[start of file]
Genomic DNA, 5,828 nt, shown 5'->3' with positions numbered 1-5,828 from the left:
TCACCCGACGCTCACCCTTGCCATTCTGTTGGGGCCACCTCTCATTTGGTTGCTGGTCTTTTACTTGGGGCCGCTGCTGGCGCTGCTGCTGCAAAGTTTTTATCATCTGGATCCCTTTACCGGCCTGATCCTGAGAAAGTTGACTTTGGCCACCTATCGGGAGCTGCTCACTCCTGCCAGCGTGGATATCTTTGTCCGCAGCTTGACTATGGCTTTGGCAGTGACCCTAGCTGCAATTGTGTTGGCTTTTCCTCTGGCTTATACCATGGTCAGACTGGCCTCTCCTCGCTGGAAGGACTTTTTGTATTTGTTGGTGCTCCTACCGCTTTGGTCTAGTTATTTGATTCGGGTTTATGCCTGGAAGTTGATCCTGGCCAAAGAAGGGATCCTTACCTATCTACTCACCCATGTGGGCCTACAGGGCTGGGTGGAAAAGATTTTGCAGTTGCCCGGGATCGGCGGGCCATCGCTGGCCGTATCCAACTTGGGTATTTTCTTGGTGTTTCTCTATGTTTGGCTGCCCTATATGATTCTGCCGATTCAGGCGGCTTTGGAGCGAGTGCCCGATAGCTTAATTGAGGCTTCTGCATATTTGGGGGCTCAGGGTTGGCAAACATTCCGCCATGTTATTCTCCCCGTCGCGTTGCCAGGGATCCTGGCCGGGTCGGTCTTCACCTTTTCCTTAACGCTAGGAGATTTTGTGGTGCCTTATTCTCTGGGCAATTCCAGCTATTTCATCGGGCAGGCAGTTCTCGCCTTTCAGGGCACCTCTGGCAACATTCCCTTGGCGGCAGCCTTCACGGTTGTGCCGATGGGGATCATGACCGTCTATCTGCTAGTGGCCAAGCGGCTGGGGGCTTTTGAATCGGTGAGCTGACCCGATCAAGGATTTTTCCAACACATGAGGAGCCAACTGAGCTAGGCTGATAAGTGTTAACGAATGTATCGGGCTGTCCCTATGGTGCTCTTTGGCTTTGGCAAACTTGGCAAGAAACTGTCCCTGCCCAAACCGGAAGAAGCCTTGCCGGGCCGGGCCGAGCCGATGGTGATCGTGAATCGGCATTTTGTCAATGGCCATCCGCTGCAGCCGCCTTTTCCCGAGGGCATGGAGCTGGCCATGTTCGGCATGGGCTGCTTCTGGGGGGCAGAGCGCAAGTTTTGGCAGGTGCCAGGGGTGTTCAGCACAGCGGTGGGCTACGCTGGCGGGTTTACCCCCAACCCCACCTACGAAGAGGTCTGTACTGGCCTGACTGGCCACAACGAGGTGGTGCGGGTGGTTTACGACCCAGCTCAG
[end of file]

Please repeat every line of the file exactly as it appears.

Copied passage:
Genomic DNA, 5,828 nt, shown 5'->3' with positions numbered 1-5,828 from the left:
TCACCCGACGCTCACCCTTGCCATTCTGTTGGGGCCACCTCTCATTTGGTTGCTGGTCTTTTACTTGGGGCCGCTGCTGGCGCTGCTGCTGCAAAGTTTTTATCATCTGGATCCCTTTACCGGCCTGATCCTGAGAAAGTTGACTTTGGCCACCTATCGGGAGCTGCTCACTCCTGCCAGCGTGGATATCTTTGTCCGCAGCTTGACTATGGCTTTGGCAGTGACCCTAGCTGCAATTGTGTTGGCTTTTCCTCTGGCTTATACCATGGTCAGACTGGCCTCTCCTCGCTGGAAGGACTTTTTGTATTTGTTGGTGCTCCTACCGCTTTGGTCTAGTTATTTGATTCGGGTTTATGCCTGGAAGTTGATCCTGGCCAAAGAAGGGATCCTTACCTATCTACTCACCCATGTGGGCCTACAGGGCTGGGTGGAAAAGATTTTGCAGTTGCCCGGGATCGGCGGGCCATCGCTGGCCGTATCCAACTTGGGTATTTTCTTGGTGTTTCTCTATGTTTGGCTGCCCTATATGATTCTGCCGATTCAGGCGGCTTTGGAGCGAGTGCCCGATAGCTTAATTGAGGCTTCTGCATATTTGGGGGCTCAGGGTTGGCAAACATTCCGCCATGTTATTCTCCCCGTCGCGTTGCCAGGGATCCTGGCCGGGTCGGTCTTCACCTTTTCCTTAACGCTAGGAGATTTTGTGGTGCCTTATTCTCTGGGCAATTCCAGCTATTTCATCGGGCAGGCAGTTCTCGCCTTTCAGGGCACCTCTGGCAACATTCCCTTGGCGGCAGCCTTCACGGTTGTGCCGATGGGGATCATGACCGTCTATCTGCTAGTGGCCAAGCGGCTGGGGGCTTTTGAATCGGTGAGCTGACCCGATCAAGGATTTTTCCAACACATGAGGAGCCAACTGAGCTAGGCTGATAAGTGTTAACGAATGTATCGGGCTGTCCCTATGGTGCTCTTTGGCTTTGGCAAACTTGGCAAGAAACTGTCCCTGCCCAAACCGGAAGAAGCCTTGCCGGGCCGGGCCGAGCCGATGGTGATCGTGAATCGGCATTTTGTCAATGGCCATCCGCTGCAGCCGCCTTTTCCCGAGGGCATGGAGCTGGCCATGTTCGGCATGGGCTGCTTCTGGGGGGCAGAGCGCAAGTTTTGGCAGGTGCCAGGGGTGTTCAGCACAGCGGTGGGCTACGCTGGCGGGTTTACCCCCAACCCCACCTACGAAGAGGTCTGTACTGGCCTGACTGGCCACAACGAGGTGGTGCGGGTGGTTTACGACCCAGCTCAG